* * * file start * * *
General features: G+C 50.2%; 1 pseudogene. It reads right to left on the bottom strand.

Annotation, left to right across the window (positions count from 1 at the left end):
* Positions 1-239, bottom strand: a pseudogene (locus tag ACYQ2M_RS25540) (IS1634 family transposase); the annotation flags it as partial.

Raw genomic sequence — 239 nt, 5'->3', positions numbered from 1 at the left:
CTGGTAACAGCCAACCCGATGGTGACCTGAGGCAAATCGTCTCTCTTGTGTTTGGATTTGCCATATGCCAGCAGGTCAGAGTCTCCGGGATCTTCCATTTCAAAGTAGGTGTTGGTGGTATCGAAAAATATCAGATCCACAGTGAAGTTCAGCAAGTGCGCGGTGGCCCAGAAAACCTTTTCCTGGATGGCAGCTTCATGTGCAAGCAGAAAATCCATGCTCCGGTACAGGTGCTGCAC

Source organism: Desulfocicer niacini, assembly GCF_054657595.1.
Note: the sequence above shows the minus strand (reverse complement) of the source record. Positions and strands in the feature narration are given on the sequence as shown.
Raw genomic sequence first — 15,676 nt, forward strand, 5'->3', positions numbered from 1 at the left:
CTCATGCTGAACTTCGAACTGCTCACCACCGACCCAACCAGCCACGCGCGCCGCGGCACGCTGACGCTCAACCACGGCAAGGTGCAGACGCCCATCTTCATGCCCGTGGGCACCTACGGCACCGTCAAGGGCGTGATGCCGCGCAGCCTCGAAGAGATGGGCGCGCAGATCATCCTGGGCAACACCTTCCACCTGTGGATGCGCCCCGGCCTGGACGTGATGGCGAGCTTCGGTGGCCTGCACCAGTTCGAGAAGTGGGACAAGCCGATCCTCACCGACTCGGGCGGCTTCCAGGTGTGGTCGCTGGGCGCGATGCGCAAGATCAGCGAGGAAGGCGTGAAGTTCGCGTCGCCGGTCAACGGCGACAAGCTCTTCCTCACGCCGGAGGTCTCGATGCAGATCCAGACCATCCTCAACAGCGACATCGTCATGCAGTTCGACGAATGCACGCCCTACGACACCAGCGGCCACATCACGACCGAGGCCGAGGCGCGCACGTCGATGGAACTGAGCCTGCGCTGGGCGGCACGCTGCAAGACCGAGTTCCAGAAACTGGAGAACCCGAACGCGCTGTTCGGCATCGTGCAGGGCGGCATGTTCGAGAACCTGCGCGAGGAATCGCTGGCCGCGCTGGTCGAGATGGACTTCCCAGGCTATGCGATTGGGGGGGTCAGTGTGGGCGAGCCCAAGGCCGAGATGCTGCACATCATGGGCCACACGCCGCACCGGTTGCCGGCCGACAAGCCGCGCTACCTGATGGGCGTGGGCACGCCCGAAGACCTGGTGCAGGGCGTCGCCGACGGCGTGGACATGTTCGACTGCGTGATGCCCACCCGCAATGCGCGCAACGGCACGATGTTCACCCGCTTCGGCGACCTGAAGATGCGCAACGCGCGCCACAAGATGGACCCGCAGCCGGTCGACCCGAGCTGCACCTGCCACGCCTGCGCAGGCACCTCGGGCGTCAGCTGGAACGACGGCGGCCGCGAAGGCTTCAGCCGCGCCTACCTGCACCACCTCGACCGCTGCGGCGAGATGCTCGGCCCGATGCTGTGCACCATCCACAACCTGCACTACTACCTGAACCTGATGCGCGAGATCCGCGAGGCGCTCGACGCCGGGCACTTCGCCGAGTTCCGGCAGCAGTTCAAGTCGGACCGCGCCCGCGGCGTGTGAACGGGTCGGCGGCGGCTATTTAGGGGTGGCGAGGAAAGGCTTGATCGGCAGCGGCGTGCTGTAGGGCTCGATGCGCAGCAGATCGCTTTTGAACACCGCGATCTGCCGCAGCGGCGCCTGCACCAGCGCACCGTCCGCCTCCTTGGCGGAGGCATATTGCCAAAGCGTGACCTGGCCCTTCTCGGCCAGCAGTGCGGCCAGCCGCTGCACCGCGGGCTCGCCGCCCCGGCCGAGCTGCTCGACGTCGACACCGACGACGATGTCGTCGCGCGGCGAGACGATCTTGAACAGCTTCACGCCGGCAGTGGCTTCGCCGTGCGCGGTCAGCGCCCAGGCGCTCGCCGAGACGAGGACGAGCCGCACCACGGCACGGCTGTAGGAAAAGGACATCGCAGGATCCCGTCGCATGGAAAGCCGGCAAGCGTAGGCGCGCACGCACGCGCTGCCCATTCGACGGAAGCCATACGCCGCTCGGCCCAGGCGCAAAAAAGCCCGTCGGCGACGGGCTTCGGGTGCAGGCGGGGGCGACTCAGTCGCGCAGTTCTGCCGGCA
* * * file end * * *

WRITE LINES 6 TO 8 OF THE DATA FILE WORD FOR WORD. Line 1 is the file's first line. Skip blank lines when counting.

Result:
Source organism: Desulfocicer niacini, assembly GCF_054657595.1.
Note: the sequence above shows the minus strand (reverse complement) of the source record. Positions and strands in the feature narration are given on the sequence as shown.
Raw genomic sequence first — 15,676 nt, forward strand, 5'->3', positions numbered from 1 at the left: